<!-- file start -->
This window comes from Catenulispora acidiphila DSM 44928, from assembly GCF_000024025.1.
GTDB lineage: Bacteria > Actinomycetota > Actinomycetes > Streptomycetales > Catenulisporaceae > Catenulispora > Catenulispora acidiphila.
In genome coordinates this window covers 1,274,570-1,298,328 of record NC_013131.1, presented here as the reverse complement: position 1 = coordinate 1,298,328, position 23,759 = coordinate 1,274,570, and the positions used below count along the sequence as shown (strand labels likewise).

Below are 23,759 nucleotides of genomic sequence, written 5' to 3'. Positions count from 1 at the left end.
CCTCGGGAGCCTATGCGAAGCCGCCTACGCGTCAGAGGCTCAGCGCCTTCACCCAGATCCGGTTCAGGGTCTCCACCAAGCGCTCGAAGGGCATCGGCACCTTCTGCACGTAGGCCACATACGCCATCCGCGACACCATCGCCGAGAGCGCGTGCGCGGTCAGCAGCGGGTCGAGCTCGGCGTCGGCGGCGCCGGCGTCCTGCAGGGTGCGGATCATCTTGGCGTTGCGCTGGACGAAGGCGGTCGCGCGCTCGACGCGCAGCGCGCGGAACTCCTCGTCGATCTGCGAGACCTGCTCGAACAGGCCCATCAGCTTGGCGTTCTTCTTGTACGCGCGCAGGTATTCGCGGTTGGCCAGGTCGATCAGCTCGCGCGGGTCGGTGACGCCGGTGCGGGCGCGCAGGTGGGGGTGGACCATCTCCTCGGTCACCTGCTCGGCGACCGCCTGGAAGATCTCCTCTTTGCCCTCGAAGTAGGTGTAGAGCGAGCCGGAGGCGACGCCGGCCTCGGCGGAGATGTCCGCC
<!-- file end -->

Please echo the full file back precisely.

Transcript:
This window comes from Catenulispora acidiphila DSM 44928, from assembly GCF_000024025.1.
GTDB lineage: Bacteria > Actinomycetota > Actinomycetes > Streptomycetales > Catenulisporaceae > Catenulispora > Catenulispora acidiphila.
In genome coordinates this window covers 1,274,570-1,298,328 of record NC_013131.1, presented here as the reverse complement: position 1 = coordinate 1,298,328, position 23,759 = coordinate 1,274,570, and the positions used below count along the sequence as shown (strand labels likewise).

Below are 23,759 nucleotides of genomic sequence, written 5' to 3'. Positions count from 1 at the left end.
CCTCGGGAGCCTATGCGAAGCCGCCTACGCGTCAGAGGCTCAGCGCCTTCACCCAGATCCGGTTCAGGGTCTCCACCAAGCGCTCGAAGGGCATCGGCACCTTCTGCACGTAGGCCACATACGCCATCCGCGACACCATCGCCGAGAGCGCGTGCGCGGTCAGCAGCGGGTCGAGCTCGGCGTCGGCGGCGCCGGCGTCCTGCAGGGTGCGGATCATCTTGGCGTTGCGCTGGACGAAGGCGGTCGCGCGCTCGACGCGCAGCGCGCGGAACTCCTCGTCGATCTGCGAGACCTGCTCGAACAGGCCCATCAGCTTGGCGTTCTTCTTGTACGCGCGCAGGTATTCGCGGTTGGCCAGGTCGATCAGCTCGCGCGGGTCGGTGACGCCGGTGCGGGCGCGCAGGTGGGGGTGGACCATCTCCTCGGTCACCTGCTCGGCGACCGCCTGGAAGATCTCCTCTTTGCCCTCGAAGTAGGTGTAGAGCGAGCCGGAGGCGACGCCGGCCTCGGCGGAGATGTCCGCC